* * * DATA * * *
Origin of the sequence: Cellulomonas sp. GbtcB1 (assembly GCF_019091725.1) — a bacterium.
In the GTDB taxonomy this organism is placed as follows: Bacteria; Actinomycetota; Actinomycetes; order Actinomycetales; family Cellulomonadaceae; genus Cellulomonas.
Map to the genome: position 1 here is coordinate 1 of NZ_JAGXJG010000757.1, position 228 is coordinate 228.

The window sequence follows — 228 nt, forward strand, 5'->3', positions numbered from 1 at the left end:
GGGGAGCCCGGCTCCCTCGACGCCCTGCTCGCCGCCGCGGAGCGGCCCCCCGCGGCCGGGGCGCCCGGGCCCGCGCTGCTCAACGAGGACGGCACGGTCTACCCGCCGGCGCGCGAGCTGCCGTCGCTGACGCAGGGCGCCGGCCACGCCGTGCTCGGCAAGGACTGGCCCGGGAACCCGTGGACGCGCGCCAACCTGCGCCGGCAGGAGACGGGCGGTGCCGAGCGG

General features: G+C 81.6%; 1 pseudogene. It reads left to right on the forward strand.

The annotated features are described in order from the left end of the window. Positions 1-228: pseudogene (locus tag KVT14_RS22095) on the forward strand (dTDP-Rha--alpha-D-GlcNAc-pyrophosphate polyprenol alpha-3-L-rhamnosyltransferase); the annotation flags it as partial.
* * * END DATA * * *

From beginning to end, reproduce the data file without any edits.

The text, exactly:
Origin of the sequence: Cellulomonas sp. GbtcB1 (assembly GCF_019091725.1) — a bacterium.
In the GTDB taxonomy this organism is placed as follows: Bacteria; Actinomycetota; Actinomycetes; order Actinomycetales; family Cellulomonadaceae; genus Cellulomonas.
Map to the genome: position 1 here is coordinate 1 of NZ_JAGXJG010000757.1, position 228 is coordinate 228.

The window sequence follows — 228 nt, forward strand, 5'->3', positions numbered from 1 at the left end:
GGGGAGCCCGGCTCCCTCGACGCCCTGCTCGCCGCCGCGGAGCGGCCCCCCGCGGCCGGGGCGCCCGGGCCCGCGCTGCTCAACGAGGACGGCACGGTCTACCCGCCGGCGCGCGAGCTGCCGTCGCTGACGCAGGGCGCCGGCCACGCCGTGCTCGGCAAGGACTGGCCCGGGAACCCGTGGACGCGCGCCAACCTGCGCCGGCAGGAGACGGGCGGTGCCGAGCGG

General features: G+C 81.6%; 1 pseudogene. It reads left to right on the forward strand.

The annotated features are described in order from the left end of the window. Positions 1-228: pseudogene (locus tag KVT14_RS22095) on the forward strand (dTDP-Rha--alpha-D-GlcNAc-pyrophosphate polyprenol alpha-3-L-rhamnosyltransferase); the annotation flags it as partial.